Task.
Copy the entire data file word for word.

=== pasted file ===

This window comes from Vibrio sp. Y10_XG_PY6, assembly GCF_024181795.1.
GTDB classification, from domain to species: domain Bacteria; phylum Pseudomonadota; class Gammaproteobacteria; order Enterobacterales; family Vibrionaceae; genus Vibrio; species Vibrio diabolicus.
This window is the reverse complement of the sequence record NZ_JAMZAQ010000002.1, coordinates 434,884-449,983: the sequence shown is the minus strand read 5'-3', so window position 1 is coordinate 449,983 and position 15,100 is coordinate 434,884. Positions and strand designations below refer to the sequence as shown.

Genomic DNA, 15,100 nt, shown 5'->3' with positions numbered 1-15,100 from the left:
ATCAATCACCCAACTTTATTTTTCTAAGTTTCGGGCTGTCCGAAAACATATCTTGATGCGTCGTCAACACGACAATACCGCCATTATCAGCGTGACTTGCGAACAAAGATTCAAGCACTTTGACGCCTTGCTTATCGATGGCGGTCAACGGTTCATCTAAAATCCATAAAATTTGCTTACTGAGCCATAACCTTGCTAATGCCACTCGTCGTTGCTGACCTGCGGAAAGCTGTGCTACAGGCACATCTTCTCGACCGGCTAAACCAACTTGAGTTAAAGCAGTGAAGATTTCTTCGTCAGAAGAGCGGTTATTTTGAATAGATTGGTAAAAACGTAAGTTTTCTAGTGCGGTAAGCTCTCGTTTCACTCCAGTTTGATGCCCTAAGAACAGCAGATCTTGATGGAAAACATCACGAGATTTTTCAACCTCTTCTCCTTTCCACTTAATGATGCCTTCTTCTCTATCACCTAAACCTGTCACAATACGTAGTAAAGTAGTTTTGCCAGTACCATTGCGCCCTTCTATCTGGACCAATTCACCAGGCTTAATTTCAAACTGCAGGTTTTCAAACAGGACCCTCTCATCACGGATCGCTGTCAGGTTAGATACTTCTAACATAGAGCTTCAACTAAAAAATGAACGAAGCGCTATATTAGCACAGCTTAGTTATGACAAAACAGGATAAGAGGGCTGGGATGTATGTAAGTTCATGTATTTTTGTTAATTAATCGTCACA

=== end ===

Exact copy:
This window comes from Vibrio sp. Y10_XG_PY6, assembly GCF_024181795.1.
GTDB classification, from domain to species: domain Bacteria; phylum Pseudomonadota; class Gammaproteobacteria; order Enterobacterales; family Vibrionaceae; genus Vibrio; species Vibrio diabolicus.
This window is the reverse complement of the sequence record NZ_JAMZAQ010000002.1, coordinates 434,884-449,983: the sequence shown is the minus strand read 5'-3', so window position 1 is coordinate 449,983 and position 15,100 is coordinate 434,884. Positions and strand designations below refer to the sequence as shown.

Genomic DNA, 15,100 nt, shown 5'->3' with positions numbered 1-15,100 from the left:
ATCAATCACCCAACTTTATTTTTCTAAGTTTCGGGCTGTCCGAAAACATATCTTGATGCGTCGTCAACACGACAATACCGCCATTATCAGCGTGACTTGCGAACAAAGATTCAAGCACTTTGACGCCTTGCTTATCGATGGCGGTCAACGGTTCATCTAAAATCCATAAAATTTGCTTACTGAGCCATAACCTTGCTAATGCCACTCGTCGTTGCTGACCTGCGGAAAGCTGTGCTACAGGCACATCTTCTCGACCGGCTAAACCAACTTGAGTTAAAGCAGTGAAGATTTCTTCGTCAGAAGAGCGGTTATTTTGAATAGATTGGTAAAAACGTAAGTTTTCTAGTGCGGTAAGCTCTCGTTTCACTCCAGTTTGATGCCCTAAGAACAGCAGATCTTGATGGAAAACATCACGAGATTTTTCAACCTCTTCTCCTTTCCACTTAATGATGCCTTCTTCTCTATCACCTAAACCTGTCACAATACGTAGTAAAGTAGTTTTGCCAGTACCATTGCGCCCTTCTATCTGGACCAATTCACCAGGCTTAATTTCAAACTGCAGGTTTTCAAACAGGACCCTCTCATCACGGATCGCTGTCAGGTTAGATACTTCTAACATAGAGCTTCAACTAAAAAATGAACGAAGCGCTATATTAGCACAGCTTAGTTATGACAAAACAGGATAAGAGGGCTGGGATGTATGTAAGTTCATGTATTTTTGTTAATTAATCGTCACA